Of course any author with any integrity would throw their hands up in horror at the idea of hiring a ghostwriter, and would never ever hand over the writing to another person. They‘re far too protective of their own individual style to entrust it to anyone else, however talented they may be.

There is absolutely no truth in the rumour that Nickhereandnow is written entirely by a team of unpaid teenage interns based in an ugly office block in Chipping Norton. I can’t understand where such vicious smears come from. I can assure you this tedious rubbish is entirely my own work from start to finish.

My thanks to Genevieve Hassan of the BBC, whose article this post is indebted to.

Friday 7 December 2012

Smug and patronising

The story so far: Nick is accused of being smug and patron-ising. He is in a quandary. How exactly should he respond?

1) He could mount a long-winded and defensive explanation of why he isn't at all smug and patronising and never has been.

2) He could pretend he doesn't care less, that the accusations are ridiculous, and anyway it's all water off a duck's back.

3) He could get very upset and hurt, cry on and off for days, wallow in self-pity, and vow never to write another blog post.

4) He could drink himself stupid, take off all his clothes, and run up and down the street shouting "The end of the world is nigh. Prepare to meet thy doom".

5) He could accuse his accusers of being smug and patronising themselves and projecting their own faults onto someone else.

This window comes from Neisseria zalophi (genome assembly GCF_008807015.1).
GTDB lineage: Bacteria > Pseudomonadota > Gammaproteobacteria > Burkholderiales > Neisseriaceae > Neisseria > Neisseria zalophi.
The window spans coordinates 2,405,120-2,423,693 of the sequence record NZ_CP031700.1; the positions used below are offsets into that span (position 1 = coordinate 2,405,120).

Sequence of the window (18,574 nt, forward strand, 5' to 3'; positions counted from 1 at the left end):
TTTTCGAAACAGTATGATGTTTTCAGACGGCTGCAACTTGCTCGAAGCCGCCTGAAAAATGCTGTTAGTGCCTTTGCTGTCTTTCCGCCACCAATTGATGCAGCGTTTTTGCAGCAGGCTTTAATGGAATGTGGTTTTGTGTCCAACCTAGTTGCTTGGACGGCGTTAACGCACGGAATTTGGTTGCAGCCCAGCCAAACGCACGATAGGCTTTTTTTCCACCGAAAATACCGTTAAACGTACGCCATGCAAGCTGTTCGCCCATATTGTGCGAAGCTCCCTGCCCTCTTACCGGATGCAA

6) He could whistle loudly and go "La la la la la, can't hear you."

7) He could utterly despair of the decency of the human race and their ability to treat other people fairly and sympathetically.

8) He could decide it's all too much, he just can't take it any more, and commit an especially gruesome form of suicide.

9) He could cheer himself up by buying some new nail polish and lipstick and dying his hair blonde.

10) He could take to his bed and refuse to get up until the astrological alignments are more favourable.

Which response will be opt for? How will he resolve this tangled situation? Will his hair turn grey? Will he lose his sanity? Will he resort to cup cakes? Don't miss the next gripping instalment....

Friday 30 November 2012

The greener grass

On the whole, I've never thought the grass is greener on the other side. I seldom imagine that other people's lives are far more enjoyable and fulfilling than my own.

I just don't idealise other people. Whatever their home life, their job, their hobbies, their physical appearance or their sex life, I don't kid myself they're perfect, that they live some charmed and magical existence I can only dream of.

I assume that whatever the outward impression, they're prone to just as many problems and disappointments and disasters as I am, and were I to step into their shoes for a day or two I'd soon discover how flawed their lives were.